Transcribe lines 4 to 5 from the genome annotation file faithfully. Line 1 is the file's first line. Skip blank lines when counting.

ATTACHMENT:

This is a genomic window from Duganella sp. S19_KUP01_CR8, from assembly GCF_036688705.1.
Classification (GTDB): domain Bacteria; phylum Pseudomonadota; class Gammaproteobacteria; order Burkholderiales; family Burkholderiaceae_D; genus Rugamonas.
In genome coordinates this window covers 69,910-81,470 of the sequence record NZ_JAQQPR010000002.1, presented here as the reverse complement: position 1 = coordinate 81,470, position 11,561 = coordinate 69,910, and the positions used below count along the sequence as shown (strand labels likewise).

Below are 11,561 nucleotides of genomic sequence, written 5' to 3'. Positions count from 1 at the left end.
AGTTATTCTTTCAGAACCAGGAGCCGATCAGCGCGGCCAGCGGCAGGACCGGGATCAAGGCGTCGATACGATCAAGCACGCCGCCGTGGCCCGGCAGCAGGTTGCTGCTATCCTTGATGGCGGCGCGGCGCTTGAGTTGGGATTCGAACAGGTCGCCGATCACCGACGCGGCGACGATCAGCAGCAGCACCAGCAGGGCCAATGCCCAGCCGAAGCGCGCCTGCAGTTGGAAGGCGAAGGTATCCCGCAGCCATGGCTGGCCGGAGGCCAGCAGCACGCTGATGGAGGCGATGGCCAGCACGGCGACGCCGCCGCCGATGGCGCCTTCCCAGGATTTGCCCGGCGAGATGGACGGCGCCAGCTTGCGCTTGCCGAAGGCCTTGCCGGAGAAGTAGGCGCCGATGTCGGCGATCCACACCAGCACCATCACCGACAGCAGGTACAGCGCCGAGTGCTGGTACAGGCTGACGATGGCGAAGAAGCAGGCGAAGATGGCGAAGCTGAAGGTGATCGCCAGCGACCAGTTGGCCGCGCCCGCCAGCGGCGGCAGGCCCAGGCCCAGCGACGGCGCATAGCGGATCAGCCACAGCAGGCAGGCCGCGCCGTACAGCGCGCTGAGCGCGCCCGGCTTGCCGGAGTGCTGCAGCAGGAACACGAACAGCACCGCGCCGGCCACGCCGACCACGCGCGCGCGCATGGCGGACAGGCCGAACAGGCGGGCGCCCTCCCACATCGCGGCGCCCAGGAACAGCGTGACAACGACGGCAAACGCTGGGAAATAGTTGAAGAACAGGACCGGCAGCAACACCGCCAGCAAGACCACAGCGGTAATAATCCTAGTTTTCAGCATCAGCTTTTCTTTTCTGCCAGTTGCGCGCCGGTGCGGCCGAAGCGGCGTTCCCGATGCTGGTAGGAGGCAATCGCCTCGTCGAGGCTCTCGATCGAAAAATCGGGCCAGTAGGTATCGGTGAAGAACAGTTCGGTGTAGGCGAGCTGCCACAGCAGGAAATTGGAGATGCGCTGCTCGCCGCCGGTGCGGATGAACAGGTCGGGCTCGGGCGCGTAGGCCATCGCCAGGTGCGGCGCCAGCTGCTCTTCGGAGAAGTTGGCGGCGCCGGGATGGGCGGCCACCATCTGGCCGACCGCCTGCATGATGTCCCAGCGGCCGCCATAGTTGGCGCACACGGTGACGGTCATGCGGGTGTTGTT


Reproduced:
Below are 11,561 nucleotides of genomic sequence, written 5' to 3'. Positions count from 1 at the left end.
AGTTATTCTTTCAGAACCAGGAGCCGATCAGCGCGGCCAGCGGCAGGACCGGGATCAAGGCGTCGATACGATCAAGCACGCCGCCGTGGCCCGGCAGCAGGTTGCTGCTATCCTTGATGGCGGCGCGGCGCTTGAGTTGGGATTCGAACAGGTCGCCGATCACCGACGCGGCGACGATCAGCAGCAGCACCAGCAGGGCCAATGCCCAGCCGAAGCGCGCCTGCAGTTGGAAGGCGAAGGTATCCCGCAGCCATGGCTGGCCGGAGGCCAGCAGCACGCTGATGGAGGCGATGGCCAGCACGGCGACGCCGCCGCCGATGGCGCCTTCCCAGGATTTGCCCGGCGAGATGGACGGCGCCAGCTTGCGCTTGCCGAAGGCCTTGCCGGAGAAGTAGGCGCCGATGTCGGCGATCCACACCAGCACCATCACCGACAGCAGGTACAGCGCCGAGTGCTGGTACAGGCTGACGATGGCGAAGAAGCAGGCGAAGATGGCGAAGCTGAAGGTGATCGCCAGCGACCAGTTGGCCGCGCCCGCCAGCGGCGGCAGGCCCAGGCCCAGCGACGGCGCATAGCGGATCAGCCACAGCAGGCAGGCCGCGCCGTACAGCGCGCTGAGCGCGCCCGGCTTGCCGGAGTGCTGCAGCAGGAACACGAACAGCACCGCGCCGGCCACGCCGACCACGCGCGCGCGCATGGCGGACAGGCCGAACAGGCGGGCGCCCTCCCACATCGCGGCGCCCAGGAACAGCGTGACAACGACGGCAAACGCTGGGAAATAGTTGAAGAACAGGACCGGCAGCAACACCGCCAGCAAGACCACAGCGGTAATAATCCTAGTTTTCAGCATCAGCTTTTCTTTTCTGCCAGTTGCGCGCCGGTGCGGCCGAAGCGGCGTTCCCGATGCTGGTAGGAGGCAATCGCCTCGTCGAGGCTCTCGATCGAAAAATCGGGCCAGTAGGTATCGGTGAAGAACAGTTCGGTGTAGGCGAGCTGCCACAGCAGGAAATTGGAGATGCGCTGCTCGCCGCCGGTGCGGATGAACAGGTCGGGCTCGGGCGCGTAGGCCATCGCCAGGTGCGGCGCCAGCTGCTCTTCGGAGAAGTTGGCGGCGCCGGGATGGGCGGCCACCATCTGGCCGACCGCCTGCATGATGTCCCAGCGGCCGCCATAGTTGGCGCACACGGTGACGGTCATGCGGGTGTTGTT